From the 1960’s on he lived and photographed in various parts of the country, including New Orleans, Chicago and Detroit. Natali’s Detroit photographs were published in book form in 2013, titled Detroit, 1968 (Foggy Notion Books). In 1971 he was awarded a Guggenheim Fellowship and during this period he also produced a series of portraits published as New American People (Morgan & Morgan, New York, 1972). In the following years he traveled extensively in the United States, making a series of photographs that, together with the work of photographer Mark Sandrof, was published under the title American Landscapes (Panopticon Press, Boston, 1991).
In the late 1960s he began a meditation practice that eventually became his primary focus and culminated in his abandoning photography and devoting himself to that practice while raising a family and building a home in the wilds of California’s Los Padres National Forest. In 1990 he and his wife, Nadia, started a Zen meditation center that is now called the Blue Heron Center for Integral Studies.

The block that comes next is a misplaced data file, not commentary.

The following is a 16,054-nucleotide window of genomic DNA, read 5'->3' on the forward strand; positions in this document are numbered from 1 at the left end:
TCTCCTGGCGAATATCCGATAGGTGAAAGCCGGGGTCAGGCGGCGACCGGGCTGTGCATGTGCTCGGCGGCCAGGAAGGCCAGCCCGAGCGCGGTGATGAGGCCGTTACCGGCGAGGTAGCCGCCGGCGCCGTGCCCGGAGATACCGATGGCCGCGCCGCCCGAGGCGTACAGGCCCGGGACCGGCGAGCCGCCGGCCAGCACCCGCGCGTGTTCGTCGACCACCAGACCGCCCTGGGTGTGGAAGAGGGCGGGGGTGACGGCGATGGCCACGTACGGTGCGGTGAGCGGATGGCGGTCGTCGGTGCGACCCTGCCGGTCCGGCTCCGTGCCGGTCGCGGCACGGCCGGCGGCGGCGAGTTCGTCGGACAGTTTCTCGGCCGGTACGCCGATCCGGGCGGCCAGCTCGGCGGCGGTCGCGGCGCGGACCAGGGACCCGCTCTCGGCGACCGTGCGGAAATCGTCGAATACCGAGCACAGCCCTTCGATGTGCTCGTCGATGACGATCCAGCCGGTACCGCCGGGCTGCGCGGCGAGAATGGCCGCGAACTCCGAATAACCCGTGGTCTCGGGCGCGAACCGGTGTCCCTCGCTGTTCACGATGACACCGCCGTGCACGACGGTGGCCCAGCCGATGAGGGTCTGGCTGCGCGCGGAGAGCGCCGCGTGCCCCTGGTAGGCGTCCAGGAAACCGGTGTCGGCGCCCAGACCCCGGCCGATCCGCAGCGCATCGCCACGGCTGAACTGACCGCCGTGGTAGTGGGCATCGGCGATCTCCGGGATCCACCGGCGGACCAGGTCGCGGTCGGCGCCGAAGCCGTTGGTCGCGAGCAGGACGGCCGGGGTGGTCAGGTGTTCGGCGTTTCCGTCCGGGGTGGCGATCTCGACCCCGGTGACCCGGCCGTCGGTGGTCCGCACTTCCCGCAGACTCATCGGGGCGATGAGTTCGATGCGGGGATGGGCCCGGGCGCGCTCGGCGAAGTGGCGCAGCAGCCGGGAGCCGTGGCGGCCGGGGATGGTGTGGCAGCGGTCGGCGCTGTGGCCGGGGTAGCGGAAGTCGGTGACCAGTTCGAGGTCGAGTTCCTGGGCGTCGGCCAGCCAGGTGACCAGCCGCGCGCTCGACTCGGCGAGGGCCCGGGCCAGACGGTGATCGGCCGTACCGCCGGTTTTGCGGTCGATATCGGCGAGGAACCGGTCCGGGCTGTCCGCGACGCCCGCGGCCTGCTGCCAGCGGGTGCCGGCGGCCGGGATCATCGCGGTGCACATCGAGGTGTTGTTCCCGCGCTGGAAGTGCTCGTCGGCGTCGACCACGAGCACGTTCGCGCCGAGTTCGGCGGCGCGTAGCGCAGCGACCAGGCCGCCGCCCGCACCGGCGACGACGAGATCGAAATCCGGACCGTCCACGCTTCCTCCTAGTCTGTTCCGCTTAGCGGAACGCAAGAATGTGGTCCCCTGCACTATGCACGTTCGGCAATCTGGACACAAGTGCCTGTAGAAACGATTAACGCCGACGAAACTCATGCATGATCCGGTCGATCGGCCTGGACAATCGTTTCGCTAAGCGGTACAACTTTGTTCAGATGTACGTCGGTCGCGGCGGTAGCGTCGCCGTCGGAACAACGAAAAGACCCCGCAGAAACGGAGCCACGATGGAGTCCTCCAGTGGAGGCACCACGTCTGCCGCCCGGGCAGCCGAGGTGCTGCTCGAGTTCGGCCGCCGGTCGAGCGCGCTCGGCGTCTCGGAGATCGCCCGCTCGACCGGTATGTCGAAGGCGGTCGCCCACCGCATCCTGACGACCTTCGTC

In the year 2000 his 15-year-old son, Andrei, suggested that they go on a photography trip that, together with the new digital technology, reawakened his interest in photographing. The following year he began the project Just Looking.

Nina Berman